With the Centers for Disease Control and Prevention (CDC) publicising that there is only a less than 0.0001% chance of catching COVID-19 from a single infected surface1, excessive cleaning may not only not offer us the protection that we believe, but it may be luring us into a false sense of security.
The term ‘hygiene theatre’ was first used in July 2020 by Derek Thompson, a writer for The Atlantic, when he defined it as COVID-19 safety measures “that make us feel safer, but don’t actually do much to reduce risk, even as more dangerous activities are still allowed”.2
It is now widely accepted that COVID-19 is an airborne disease that can be transmitted via aerosols that can stay in the air for a few hours, and can travel several meters, especially inside due to air currents. This means that ensuring adequate ventilation in indoor settings is paramount.
However, ventilation is often forgotten in the shadow of excessive cleaning measures. With many well-intentioned businesses following strict hygiene protocols such as using disposable menus, constant cleaning of touchpoints and the use of shields between tables, it is easy to feel safe, however the threat from airborne transmission is still high.
Our current obsession with hygiene theatre is probably the result of incorrect risk analysis. This is likely to the effect of early public health messaging, which was based on early opinions of the transmission route of COVID-19, rather than the empirical evidence that was later published. However, public health messaging did not keep up with the latest research, with the World Health Organisation (WHO) only acknowledging the risk of airborne transmission in July 2020. Even now, the WHO still overemphasise the role of surface transmission of COVID-193.
This messaging can affect the safety of individuals across the world, as they are not aware of how best to mitigate the risk of COVID-19 transmission. As many people are focused on partaking in hygiene theatre, they may not feel that other mitigating measures, that are far more effective, such as increasing levels of ventilation and using air cleaning devices, are necessary.
Without hygiene theatre, it would be far clearer how reassurances about air exchanges in premises are much more important than looking at the number of hand sanitisers available.
In the UK, The Health and Safety Executive (HSE) make it clear that ventilation is critical to reduce the risk of coronavirus infection4. If “adequate ventilation” cannot be achieved through mechanical and/or natural ventilation, then the HSE states that local air cleaning and filtration units, such as high-efficiency filters or ultraviolet-based devices, can be used to reduce airborne transmission of aerosols5.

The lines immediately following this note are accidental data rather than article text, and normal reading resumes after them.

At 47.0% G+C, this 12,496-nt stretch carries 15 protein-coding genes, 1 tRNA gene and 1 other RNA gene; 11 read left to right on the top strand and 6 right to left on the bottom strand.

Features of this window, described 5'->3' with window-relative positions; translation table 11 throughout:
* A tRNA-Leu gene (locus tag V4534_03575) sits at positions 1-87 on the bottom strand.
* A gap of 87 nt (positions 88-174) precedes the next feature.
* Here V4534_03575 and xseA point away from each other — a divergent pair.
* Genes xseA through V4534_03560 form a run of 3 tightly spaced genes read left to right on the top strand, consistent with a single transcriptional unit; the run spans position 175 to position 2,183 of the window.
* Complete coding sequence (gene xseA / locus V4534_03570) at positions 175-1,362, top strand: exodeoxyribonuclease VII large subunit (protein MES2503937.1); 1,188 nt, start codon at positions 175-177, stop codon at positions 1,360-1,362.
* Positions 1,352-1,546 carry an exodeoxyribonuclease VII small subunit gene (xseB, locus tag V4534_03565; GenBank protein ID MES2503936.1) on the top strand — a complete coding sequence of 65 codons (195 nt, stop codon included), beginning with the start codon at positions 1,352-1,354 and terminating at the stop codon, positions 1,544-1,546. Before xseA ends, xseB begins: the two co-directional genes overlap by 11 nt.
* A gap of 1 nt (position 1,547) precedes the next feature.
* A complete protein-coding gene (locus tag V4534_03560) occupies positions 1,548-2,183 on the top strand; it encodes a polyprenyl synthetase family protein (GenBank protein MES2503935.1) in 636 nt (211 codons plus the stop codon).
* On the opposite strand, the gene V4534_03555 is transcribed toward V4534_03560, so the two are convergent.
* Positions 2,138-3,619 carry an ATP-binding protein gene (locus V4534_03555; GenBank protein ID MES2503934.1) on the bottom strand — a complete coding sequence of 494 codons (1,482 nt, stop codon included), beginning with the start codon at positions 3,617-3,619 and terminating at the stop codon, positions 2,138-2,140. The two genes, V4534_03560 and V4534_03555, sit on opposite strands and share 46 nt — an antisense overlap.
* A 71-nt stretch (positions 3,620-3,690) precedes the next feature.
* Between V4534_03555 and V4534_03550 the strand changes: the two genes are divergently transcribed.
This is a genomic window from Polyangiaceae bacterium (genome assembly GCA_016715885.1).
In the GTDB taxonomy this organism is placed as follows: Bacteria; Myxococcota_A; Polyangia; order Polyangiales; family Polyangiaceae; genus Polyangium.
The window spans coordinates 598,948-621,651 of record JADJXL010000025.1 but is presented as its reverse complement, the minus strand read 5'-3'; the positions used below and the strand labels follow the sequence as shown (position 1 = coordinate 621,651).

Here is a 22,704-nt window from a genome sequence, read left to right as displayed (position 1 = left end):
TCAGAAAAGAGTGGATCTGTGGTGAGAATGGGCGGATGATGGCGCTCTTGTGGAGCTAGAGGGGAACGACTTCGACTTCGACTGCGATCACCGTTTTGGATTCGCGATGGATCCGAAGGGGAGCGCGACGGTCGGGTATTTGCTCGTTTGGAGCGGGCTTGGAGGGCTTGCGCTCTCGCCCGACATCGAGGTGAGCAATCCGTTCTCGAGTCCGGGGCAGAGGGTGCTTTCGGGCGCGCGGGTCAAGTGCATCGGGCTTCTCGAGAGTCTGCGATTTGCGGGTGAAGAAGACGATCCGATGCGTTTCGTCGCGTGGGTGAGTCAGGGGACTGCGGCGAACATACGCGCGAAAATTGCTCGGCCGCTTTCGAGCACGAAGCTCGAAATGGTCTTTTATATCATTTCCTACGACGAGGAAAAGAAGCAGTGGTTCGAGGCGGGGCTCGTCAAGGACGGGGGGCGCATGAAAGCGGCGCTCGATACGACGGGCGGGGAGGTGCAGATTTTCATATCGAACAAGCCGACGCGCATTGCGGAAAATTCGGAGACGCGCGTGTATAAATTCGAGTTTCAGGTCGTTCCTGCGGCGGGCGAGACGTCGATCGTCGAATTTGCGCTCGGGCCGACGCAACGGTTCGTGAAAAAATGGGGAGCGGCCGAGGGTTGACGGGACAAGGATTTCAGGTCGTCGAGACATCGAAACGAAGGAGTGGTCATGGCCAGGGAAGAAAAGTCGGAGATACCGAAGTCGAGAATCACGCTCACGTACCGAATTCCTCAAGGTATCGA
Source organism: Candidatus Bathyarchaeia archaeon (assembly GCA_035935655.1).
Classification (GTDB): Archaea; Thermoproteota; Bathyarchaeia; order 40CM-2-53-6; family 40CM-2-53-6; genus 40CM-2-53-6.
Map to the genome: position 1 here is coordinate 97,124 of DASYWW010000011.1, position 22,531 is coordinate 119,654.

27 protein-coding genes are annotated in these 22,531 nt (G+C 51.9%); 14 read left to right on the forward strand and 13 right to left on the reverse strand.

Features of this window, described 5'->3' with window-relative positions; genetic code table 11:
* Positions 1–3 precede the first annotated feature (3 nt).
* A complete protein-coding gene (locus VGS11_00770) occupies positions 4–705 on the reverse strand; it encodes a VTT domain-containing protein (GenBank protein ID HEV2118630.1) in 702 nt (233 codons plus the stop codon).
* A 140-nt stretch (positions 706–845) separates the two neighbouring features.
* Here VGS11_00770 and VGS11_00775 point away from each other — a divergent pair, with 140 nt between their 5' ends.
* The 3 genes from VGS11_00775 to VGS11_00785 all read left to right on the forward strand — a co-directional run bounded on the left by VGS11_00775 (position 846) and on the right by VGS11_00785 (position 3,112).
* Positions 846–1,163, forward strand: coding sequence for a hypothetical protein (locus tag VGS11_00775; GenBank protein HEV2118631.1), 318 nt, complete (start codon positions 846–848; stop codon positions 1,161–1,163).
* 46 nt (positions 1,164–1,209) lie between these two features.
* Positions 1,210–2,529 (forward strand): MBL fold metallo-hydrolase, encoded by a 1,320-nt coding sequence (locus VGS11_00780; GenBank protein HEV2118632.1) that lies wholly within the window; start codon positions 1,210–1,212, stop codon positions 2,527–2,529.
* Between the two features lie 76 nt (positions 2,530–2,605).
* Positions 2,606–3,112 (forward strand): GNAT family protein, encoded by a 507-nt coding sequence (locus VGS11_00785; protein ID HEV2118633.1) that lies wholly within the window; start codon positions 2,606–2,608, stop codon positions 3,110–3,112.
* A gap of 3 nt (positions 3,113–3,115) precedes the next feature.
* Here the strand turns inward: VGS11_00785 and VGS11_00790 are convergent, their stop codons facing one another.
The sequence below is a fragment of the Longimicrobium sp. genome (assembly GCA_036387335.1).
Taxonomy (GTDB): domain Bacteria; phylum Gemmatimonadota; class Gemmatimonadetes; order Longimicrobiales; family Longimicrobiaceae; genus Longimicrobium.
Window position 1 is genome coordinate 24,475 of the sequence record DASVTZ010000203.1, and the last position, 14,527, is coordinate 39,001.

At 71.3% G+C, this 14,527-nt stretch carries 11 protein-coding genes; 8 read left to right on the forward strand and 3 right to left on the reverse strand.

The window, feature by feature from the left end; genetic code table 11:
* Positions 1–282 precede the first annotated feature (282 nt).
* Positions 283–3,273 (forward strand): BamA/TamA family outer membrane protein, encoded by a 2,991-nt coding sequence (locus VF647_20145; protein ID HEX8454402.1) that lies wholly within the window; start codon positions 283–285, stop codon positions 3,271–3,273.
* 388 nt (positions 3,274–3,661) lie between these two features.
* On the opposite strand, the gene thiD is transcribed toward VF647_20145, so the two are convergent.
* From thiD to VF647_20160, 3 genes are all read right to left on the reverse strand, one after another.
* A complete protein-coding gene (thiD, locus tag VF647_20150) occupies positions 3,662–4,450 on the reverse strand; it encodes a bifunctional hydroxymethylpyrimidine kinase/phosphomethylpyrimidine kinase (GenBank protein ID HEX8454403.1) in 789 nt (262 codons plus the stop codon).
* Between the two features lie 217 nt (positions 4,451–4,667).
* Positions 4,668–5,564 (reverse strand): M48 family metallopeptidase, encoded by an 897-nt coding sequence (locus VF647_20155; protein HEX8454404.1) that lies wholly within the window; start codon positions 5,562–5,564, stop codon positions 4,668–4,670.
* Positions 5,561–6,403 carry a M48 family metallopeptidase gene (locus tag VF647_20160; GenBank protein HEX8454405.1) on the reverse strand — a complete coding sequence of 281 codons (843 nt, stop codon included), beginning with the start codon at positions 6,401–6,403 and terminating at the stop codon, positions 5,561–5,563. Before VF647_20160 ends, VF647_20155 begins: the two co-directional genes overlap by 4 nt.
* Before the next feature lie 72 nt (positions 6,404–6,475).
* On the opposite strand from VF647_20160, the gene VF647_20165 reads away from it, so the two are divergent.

But what is adequate ventilation? It’s not recirculated air which unfortunately, is commonly used by the majority of mechanical HVAC systems installed pre-covid. Markers from regulators and institutions worldwide are now pointing towards 6 Air Changes per Hour (6ACH) of filtered outside air for pandemic resilience for indoor settings, depending on occupational use and risk.(At 6ACH, 95% of contaminants in the air are removed every 34 minutes.) Suppose you cannot provide “adequate ventilation” within your work-space using mechanical and natural ventilation alone?
Paul Waldeck, PP-L Biosafety’s Technical Director, added “We at PPL Biosafety are Chartered Engineers, Scientists and Medical Professionals. Whilst we are unusual because of that combination of expertise, it enables us to provide a turnkey approach to protecting our Clients. From risk assessment, gap-analysis, design, specification to the physical supply of high performance solutions , we can mitigate or control the risk of not just coronavirus but also, other harmful microbes. We must also not be short-term and think about the future e.g. Influenza A is now of concern, as are Covid-19 variants, particularly those emerging with potential vaccine escape capabilities.
We have an armoury of world class interventions which are variant and indeed, pathogen agnostic which can be applied across the sectors. Importantly, beyond ventilation solutions, we correctly engineer, select, blend and supply GUV (Germicidal Ultraviolet Light) and/or High-Efficiency Filter solutions appropriate to an organisation’s environmental, operational risks and needs. The solutions always provide at least the equivalent of 6ACH of air decontamination to better protect people and operations beyond Covid, for the long term and exceed the necessary standards of compliance. “
Paul added, “Don’t stop cleaning surfaces, it’s still important but we need to think of the 80:20 rule in terms of priority when protecting against airborne pathogens such as coronavirus. 80% of your efforts in achieving adequate ventilation with clean uncontaminated air; and 20% of your efforts on cleaning surfaces. You’ll be future-ready